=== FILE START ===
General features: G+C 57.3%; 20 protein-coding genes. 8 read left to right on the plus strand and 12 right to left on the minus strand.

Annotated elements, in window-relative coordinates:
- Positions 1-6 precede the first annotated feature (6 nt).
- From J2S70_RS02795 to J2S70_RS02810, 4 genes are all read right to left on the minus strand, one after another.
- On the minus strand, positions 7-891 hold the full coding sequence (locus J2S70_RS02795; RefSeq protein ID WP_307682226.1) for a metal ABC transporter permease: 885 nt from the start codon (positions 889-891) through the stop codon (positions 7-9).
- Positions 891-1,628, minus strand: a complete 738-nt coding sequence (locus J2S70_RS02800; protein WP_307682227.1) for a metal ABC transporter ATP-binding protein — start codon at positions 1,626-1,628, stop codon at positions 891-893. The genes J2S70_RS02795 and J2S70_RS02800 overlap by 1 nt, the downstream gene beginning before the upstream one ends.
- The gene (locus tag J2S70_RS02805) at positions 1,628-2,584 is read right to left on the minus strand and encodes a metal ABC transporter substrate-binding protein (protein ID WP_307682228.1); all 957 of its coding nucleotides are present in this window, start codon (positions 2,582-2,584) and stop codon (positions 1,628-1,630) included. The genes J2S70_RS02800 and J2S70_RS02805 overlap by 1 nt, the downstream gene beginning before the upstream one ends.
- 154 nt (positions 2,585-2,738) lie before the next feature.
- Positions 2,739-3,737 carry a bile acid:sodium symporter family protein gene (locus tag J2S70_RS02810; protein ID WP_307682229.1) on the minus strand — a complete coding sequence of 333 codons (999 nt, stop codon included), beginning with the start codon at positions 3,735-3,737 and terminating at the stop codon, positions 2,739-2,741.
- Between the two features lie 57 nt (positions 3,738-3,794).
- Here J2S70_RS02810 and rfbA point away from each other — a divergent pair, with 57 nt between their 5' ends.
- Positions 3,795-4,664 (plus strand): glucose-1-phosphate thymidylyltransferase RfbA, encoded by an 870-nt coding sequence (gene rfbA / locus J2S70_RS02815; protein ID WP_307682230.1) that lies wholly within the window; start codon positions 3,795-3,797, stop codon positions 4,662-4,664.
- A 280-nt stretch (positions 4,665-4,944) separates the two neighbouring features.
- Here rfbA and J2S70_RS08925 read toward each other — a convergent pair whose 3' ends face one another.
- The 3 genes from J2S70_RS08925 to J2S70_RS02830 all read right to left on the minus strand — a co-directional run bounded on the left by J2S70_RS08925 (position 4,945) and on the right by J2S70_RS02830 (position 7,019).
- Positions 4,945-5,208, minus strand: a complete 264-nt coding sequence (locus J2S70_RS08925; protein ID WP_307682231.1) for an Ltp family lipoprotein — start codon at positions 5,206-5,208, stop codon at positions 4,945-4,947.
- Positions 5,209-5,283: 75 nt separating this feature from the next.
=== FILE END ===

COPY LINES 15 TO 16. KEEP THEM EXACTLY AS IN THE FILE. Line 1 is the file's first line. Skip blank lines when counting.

- The 3 genes from J2S70_RS08925 to J2S70_RS02830 all read right to left on the minus strand — a co-directional run bounded on the left by J2S70_RS08925 (position 4,945) and on the right by J2S70_RS02830 (position 7,019).
- Positions 4,945-5,208, minus strand: a complete 264-nt coding sequence (locus J2S70_RS08925; protein ID WP_307682231.1) for an Ltp family lipoprotein — start codon at positions 5,206-5,208, stop codon at positions 4,945-4,947.